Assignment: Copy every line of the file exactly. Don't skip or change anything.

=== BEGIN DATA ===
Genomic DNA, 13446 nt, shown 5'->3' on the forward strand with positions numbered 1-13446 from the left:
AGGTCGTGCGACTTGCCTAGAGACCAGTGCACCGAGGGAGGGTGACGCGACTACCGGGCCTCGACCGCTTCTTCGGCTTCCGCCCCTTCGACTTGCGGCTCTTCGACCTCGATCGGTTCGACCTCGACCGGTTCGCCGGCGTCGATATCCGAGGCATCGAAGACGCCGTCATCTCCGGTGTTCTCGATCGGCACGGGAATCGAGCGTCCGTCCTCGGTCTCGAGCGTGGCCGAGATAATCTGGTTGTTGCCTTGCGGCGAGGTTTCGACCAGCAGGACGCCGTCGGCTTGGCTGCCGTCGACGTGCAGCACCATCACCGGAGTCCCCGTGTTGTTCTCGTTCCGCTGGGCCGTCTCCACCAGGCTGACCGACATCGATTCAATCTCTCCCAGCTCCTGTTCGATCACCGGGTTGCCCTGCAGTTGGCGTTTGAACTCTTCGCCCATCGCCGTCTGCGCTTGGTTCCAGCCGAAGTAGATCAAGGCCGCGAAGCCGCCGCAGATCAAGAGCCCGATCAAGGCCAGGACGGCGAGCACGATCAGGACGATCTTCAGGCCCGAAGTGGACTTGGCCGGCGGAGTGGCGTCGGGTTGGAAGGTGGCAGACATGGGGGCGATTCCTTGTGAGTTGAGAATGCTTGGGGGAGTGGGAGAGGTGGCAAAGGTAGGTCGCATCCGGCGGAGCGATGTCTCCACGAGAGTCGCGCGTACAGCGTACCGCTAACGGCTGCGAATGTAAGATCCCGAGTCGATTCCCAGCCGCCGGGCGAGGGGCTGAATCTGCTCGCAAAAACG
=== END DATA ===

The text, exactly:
Genomic DNA, 13446 nt, shown 5'->3' on the forward strand with positions numbered 1-13446 from the left:
AGGTCGTGCGACTTGCCTAGAGACCAGTGCACCGAGGGAGGGTGACGCGACTACCGGGCCTCGACCGCTTCTTCGGCTTCCGCCCCTTCGACTTGCGGCTCTTCGACCTCGATCGGTTCGACCTCGACCGGTTCGCCGGCGTCGATATCCGAGGCATCGAAGACGCCGTCATCTCCGGTGTTCTCGATCGGCACGGGAATCGAGCGTCCGTCCTCGGTCTCGAGCGTGGCCGAGATAATCTGGTTGTTGCCTTGCGGCGAGGTTTCGACCAGCAGGACGCCGTCGGCTTGGCTGCCGTCGACGTGCAGCACCATCACCGGAGTCCCCGTGTTGTTCTCGTTCCGCTGGGCCGTCTCCACCAGGCTGACCGACATCGATTCAATCTCTCCCAGCTCCTGTTCGATCACCGGGTTGCCCTGCAGTTGGCGTTTGAACTCTTCGCCCATCGCCGTCTGCGCTTGGTTCCAGCCGAAGTAGATCAAGGCCGCGAAGCCGCCGCAGATCAAGAGCCCGATCAAGGCCAGGACGGCGAGCACGATCAGGACGATCTTCAGGCCCGAAGTGGACTTGGCCGGCGGAGTGGCGTCGGGTTGGAAGGTGGCAGACATGGGGGCGATTCCTTGTGAGTTGAGAATGCTTGGGGGAGTGGGAGAGGTGGCAAAGGTAGGTCGCATCCGGCGGAGCGATGTCTCCACGAGAGTCGCGCGTACAGCGTACCGCTAACGGCTGCGAATGTAAGATCCCGAGTCGATTCCCAGCCGCCGGGCGAGGGGCTGAATCTGCTCGCAAAAACG